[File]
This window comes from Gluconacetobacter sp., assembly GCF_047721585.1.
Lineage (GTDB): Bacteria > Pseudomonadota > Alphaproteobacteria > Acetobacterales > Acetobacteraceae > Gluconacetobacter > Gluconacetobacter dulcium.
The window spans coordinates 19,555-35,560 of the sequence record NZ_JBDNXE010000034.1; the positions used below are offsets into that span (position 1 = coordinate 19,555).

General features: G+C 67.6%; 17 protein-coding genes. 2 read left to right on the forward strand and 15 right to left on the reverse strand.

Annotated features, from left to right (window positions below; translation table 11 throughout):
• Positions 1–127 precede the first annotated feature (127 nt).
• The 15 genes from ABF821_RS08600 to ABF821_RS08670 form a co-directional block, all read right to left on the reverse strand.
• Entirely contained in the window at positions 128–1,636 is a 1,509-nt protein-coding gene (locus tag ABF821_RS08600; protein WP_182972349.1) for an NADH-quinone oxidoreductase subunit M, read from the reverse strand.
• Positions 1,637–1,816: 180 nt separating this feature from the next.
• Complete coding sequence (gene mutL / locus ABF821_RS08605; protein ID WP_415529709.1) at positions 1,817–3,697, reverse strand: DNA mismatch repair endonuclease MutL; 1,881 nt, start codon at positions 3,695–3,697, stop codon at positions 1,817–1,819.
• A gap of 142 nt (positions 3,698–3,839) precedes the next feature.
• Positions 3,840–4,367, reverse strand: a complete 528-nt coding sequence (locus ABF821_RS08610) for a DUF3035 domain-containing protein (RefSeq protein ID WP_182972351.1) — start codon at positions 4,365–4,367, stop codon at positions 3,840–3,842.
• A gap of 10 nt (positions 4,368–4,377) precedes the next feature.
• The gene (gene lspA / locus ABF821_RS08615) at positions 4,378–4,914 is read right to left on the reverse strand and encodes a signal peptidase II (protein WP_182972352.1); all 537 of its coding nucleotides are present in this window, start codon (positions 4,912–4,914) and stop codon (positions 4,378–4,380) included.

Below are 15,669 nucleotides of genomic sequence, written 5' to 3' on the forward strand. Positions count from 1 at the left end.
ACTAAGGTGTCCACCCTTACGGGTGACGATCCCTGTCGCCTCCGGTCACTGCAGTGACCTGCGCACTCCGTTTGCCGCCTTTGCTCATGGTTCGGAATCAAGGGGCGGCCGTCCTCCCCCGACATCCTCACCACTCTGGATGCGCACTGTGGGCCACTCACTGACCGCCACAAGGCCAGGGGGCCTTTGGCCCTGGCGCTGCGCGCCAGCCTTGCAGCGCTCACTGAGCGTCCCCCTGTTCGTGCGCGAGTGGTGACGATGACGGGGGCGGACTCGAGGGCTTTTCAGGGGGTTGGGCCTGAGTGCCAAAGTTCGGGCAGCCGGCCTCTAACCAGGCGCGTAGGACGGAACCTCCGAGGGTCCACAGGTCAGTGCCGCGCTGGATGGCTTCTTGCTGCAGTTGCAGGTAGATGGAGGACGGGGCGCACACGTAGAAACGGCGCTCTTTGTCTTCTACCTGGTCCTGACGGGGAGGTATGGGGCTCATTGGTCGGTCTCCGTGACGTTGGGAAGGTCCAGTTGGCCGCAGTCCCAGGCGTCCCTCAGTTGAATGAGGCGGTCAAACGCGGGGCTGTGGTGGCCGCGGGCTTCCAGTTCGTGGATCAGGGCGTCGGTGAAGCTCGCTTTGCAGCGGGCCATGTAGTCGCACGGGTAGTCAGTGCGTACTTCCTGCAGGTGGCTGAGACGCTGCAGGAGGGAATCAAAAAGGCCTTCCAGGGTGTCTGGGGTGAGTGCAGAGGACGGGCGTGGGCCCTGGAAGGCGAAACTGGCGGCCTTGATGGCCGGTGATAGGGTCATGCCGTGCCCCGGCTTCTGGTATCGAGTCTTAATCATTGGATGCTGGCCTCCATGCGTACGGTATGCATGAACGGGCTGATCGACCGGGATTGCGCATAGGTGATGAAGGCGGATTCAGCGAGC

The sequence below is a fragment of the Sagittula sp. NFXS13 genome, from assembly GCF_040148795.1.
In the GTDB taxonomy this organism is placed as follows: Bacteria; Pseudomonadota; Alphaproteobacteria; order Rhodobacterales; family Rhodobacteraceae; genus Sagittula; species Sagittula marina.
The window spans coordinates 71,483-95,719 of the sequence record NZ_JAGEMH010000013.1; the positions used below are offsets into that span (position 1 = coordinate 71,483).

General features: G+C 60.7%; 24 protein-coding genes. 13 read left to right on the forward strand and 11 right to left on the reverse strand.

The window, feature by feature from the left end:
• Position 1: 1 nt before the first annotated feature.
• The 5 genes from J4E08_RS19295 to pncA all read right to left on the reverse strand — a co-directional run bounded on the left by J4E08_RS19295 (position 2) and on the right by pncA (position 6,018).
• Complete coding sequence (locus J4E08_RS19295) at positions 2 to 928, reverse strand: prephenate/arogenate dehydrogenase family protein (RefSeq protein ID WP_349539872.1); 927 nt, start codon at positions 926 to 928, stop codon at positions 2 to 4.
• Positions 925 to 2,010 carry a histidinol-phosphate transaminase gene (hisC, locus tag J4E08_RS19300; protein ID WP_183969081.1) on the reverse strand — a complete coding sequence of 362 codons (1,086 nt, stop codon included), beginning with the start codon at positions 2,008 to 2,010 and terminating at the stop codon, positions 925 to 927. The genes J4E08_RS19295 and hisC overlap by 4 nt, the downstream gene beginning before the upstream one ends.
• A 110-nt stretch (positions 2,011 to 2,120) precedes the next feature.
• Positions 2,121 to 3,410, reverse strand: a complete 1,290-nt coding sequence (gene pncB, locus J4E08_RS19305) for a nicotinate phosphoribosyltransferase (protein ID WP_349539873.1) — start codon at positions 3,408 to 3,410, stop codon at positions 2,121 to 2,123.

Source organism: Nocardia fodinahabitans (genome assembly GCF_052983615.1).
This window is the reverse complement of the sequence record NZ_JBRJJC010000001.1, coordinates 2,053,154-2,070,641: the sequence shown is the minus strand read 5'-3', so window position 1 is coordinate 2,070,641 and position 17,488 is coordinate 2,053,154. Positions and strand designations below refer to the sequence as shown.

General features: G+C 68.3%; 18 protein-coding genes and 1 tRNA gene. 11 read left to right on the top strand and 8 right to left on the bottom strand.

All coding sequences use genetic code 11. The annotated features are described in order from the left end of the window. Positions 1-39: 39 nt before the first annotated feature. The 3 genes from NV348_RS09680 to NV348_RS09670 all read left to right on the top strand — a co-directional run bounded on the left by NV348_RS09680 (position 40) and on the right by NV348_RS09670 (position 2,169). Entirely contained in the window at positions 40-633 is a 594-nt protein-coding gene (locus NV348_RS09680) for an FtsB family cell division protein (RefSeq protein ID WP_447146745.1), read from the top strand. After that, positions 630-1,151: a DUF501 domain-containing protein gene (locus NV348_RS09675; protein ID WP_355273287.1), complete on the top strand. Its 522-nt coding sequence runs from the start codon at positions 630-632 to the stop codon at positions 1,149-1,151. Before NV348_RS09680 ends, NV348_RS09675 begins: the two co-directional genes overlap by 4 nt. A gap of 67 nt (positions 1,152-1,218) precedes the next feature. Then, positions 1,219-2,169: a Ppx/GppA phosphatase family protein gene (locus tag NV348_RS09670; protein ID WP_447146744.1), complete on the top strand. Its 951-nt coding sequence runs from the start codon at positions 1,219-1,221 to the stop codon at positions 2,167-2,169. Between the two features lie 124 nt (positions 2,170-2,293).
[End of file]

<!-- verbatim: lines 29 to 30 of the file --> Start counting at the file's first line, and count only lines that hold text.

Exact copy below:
This window is the reverse complement of the sequence record NZ_JBRJJC010000001.1, coordinates 2,053,154-2,070,641: the sequence shown is the minus strand read 5'-3', so window position 1 is coordinate 2,070,641 and position 17,488 is coordinate 2,053,154. Positions and strand designations below refer to the sequence as shown.

General features: G+C 68.3%; 18 protein-coding genes and 1 tRNA gene. 11 read left to right on the top strand and 8 right to left on the bottom strand.